Commissioned to investigate racial and discriminatory incidents on campus, the Campus Climate and Response Team is the new liaison between the University community and the administration.
The CCRT was publicly launched last week as the latest unit of the Campus Diversity and Strategic Initiatives as a University-wide resource team that will develop and facilitate appropriate responses to address “biased incidents” that may impact the stability of the community, said Ryan Miller, CCRT associate director for CDSI.
The team was created at the request of President William Powers Jr. after a report was issued by the Campus Climate Response Work Group. The work group worked with the Diversity and Equity Student Advisory Council and other student leaders to develop the team.
Council member Shannon Allport, biology senior and senior student associate for the Office of the Vice President for Diversity, said the CCRT is answering the call from students who asked for more direct attention of discriminatory offenses.
“Quite frankly, there has historically been a number of discrimination and harassment incidents on the UT campus,” Allport said. “There is a significant disconnect between learning about diversity in the classroom and appreciating diversity while practicing equality in social and professional settings outside the classroom.”
The response team was created last year, but the Division of Diversity and Community Engagement decided on the public launch this year. Miller said they wanted to encourage the community to learn more about the team and are promoting it as the program individuals can go to for assistance with their concerns about discrimination.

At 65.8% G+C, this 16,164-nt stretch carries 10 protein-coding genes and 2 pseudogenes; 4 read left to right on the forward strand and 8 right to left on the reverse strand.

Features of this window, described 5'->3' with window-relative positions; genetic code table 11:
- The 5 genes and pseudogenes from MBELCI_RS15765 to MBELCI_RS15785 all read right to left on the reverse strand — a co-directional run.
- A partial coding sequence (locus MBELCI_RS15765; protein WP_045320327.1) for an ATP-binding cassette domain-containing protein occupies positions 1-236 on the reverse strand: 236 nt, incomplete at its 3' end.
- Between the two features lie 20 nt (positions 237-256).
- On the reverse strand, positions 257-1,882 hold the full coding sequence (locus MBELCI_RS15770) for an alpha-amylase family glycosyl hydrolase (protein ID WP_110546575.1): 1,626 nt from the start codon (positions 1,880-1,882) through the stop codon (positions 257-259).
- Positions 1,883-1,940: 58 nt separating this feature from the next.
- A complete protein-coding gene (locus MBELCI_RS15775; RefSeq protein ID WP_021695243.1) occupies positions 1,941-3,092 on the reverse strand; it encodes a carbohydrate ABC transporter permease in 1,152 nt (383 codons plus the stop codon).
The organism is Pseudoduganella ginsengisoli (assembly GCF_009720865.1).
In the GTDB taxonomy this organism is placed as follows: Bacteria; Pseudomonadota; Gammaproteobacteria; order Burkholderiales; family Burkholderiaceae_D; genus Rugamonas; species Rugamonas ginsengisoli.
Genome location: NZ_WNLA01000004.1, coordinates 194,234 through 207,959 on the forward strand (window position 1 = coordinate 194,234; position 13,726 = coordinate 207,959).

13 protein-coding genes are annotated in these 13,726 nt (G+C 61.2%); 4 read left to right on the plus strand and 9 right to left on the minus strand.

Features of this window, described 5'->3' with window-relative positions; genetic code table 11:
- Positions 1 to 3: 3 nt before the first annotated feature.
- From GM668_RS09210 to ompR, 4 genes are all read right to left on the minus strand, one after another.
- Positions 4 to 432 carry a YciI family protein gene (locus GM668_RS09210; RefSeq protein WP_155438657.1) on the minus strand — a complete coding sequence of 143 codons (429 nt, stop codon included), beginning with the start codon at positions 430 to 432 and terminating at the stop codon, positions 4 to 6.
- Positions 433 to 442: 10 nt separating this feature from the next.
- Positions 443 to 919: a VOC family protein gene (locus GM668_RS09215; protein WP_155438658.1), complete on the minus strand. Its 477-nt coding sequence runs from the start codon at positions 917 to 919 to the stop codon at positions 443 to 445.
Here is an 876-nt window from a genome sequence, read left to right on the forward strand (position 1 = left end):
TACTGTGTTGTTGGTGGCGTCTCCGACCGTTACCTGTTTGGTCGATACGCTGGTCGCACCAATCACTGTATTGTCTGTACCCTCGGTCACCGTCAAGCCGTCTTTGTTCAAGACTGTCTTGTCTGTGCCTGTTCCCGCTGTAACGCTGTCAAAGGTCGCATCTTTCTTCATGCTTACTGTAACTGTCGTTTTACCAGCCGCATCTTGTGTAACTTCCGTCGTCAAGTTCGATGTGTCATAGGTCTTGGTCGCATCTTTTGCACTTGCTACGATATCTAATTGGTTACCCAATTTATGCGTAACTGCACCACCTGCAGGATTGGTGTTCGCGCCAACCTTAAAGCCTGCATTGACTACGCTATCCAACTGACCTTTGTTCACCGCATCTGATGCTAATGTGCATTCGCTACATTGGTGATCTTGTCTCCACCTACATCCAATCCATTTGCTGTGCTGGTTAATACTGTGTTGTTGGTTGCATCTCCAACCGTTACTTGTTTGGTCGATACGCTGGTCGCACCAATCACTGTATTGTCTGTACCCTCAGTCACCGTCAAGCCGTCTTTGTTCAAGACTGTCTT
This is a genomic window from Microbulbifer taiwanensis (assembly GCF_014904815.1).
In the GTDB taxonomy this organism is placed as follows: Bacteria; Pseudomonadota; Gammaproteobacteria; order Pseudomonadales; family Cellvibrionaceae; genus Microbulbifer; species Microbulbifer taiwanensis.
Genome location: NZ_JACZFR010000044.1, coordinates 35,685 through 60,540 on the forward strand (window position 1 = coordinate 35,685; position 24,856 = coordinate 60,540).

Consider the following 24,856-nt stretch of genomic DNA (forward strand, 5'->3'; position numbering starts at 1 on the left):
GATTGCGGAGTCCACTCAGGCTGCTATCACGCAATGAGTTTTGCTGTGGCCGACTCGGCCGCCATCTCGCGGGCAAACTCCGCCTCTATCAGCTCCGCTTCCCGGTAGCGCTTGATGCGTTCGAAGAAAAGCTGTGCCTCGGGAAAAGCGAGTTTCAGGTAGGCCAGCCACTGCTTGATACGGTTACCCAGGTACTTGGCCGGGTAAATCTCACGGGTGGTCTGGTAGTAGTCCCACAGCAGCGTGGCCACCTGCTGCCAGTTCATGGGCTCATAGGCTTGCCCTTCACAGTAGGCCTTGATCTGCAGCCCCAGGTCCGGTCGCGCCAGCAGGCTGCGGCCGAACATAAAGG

“The response team will help connect the dots across campus when racial and discriminatory biases arise,” he said. “It will allow for representatives from across the University to share resources in dealing with these incidents.”
The CCRT will focus on investigating specific reported incidents and provide support services for the individuals involved, Miller said. Other core functions include providing education on similar incidents and evaluating the response process to improve crisis management.
Sherri Sanders, associate vice president for campus diversity and strategic initiatives, said CCRT will play a role in creating a more inclusive campus culture while also looking at patterns of reports that impact individuals within the community.
Miller said he believes the program will create a baseline to compare incident reports and statistics in the future. He said tracking these numbers will allow for a more comprehensive and accurate sense of the campus climate and what can be done to improve it.
Psychology junior Ashley Hall, co-director of queer activist student organization StandOut, said a program like the CCRT is long overdue whether or not discriminatory incidents are on the rise.
“While the current state of diversity and equality at UT is the best it’s ever been, there are still issues with racist, sexist and homophobic commentary from professors and student organizations,” Hall said. “It seems the program was created to address issues and incidents that have been ongoing but not well-addressed before now.”
Members of the response team include staff from the Division of Diversity and Community Engagement, the Division of Student Affairs and University Operations.
Miller said the response team will take more of a reactive approach rather than a proactive one for the time being.
“Our focus is to establish the best response to reported incidents, including help from our representatives across campus that are engaged in diversity education,” he said. “We are tailoring our efforts to improve the campus climate as a response team, but we will eventually initiate our own efforts to continue promoting an inclusive environment at the University.”
Printed on Monday, April 9, 2012 as: Team to investigate discriminatory events launches on campus